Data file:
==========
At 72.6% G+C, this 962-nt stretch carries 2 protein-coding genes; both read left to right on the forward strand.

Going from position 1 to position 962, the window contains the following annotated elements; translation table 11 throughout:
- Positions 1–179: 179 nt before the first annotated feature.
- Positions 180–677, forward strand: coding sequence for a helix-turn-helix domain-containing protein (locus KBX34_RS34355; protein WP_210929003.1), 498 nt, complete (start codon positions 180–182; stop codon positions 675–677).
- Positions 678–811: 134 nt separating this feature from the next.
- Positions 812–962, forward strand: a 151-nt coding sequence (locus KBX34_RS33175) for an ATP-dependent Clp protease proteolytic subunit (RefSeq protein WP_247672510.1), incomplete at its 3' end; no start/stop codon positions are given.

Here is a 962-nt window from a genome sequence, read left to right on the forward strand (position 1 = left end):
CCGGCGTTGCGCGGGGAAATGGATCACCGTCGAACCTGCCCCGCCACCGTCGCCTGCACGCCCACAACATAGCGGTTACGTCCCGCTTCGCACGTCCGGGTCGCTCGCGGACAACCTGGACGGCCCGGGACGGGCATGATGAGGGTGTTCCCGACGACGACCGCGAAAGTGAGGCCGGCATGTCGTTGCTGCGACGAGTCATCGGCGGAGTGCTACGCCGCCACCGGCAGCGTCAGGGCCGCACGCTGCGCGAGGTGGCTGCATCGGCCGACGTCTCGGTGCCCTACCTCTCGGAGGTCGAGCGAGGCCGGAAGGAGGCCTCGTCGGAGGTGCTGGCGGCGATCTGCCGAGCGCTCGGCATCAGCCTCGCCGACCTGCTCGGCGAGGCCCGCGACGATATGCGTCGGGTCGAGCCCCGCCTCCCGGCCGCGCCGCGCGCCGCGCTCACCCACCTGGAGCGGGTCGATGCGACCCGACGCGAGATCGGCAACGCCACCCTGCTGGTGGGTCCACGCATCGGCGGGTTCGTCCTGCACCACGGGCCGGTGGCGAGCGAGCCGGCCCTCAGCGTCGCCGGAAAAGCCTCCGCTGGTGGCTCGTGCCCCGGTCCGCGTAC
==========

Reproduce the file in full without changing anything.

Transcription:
At 72.6% G+C, this 962-nt stretch carries 2 protein-coding genes; both read left to right on the forward strand.

Going from position 1 to position 962, the window contains the following annotated elements; translation table 11 throughout:
- Positions 1–179: 179 nt before the first annotated feature.
- Positions 180–677, forward strand: coding sequence for a helix-turn-helix domain-containing protein (locus KBX34_RS34355; protein WP_210929003.1), 498 nt, complete (start codon positions 180–182; stop codon positions 675–677).
- Positions 678–811: 134 nt separating this feature from the next.
- Positions 812–962, forward strand: a 151-nt coding sequence (locus KBX34_RS33175) for an ATP-dependent Clp protease proteolytic subunit (RefSeq protein WP_247672510.1), incomplete at its 3' end; no start/stop codon positions are given.

Here is a 962-nt window from a genome sequence, read left to right on the forward strand (position 1 = left end):
CCGGCGTTGCGCGGGGAAATGGATCACCGTCGAACCTGCCCCGCCACCGTCGCCTGCACGCCCACAACATAGCGGTTACGTCCCGCTTCGCACGTCCGGGTCGCTCGCGGACAACCTGGACGGCCCGGGACGGGCATGATGAGGGTGTTCCCGACGACGACCGCGAAAGTGAGGCCGGCATGTCGTTGCTGCGACGAGTCATCGGCGGAGTGCTACGCCGCCACCGGCAGCGTCAGGGCCGCACGCTGCGCGAGGTGGCTGCATCGGCCGACGTCTCGGTGCCCTACCTCTCGGAGGTCGAGCGAGGCCGGAAGGAGGCCTCGTCGGAGGTGCTGGCGGCGATCTGCCGAGCGCTCGGCATCAGCCTCGCCGACCTGCTCGGCGAGGCCCGCGACGATATGCGTCGGGTCGAGCCCCGCCTCCCGGCCGCGCCGCGCGCCGCGCTCACCCACCTGGAGCGGGTCGATGCGACCCGACGCGAGATCGGCAACGCCACCCTGCTGGTGGGTCCACGCATCGGCGGGTTCGTCCTGCACCACGGGCCGGTGGCGAGCGAGCCGGCCCTCAGCGTCGCCGGAAAAGCCTCCGCTGGTGGCTCGTGCCCCGGTCCGCGTAC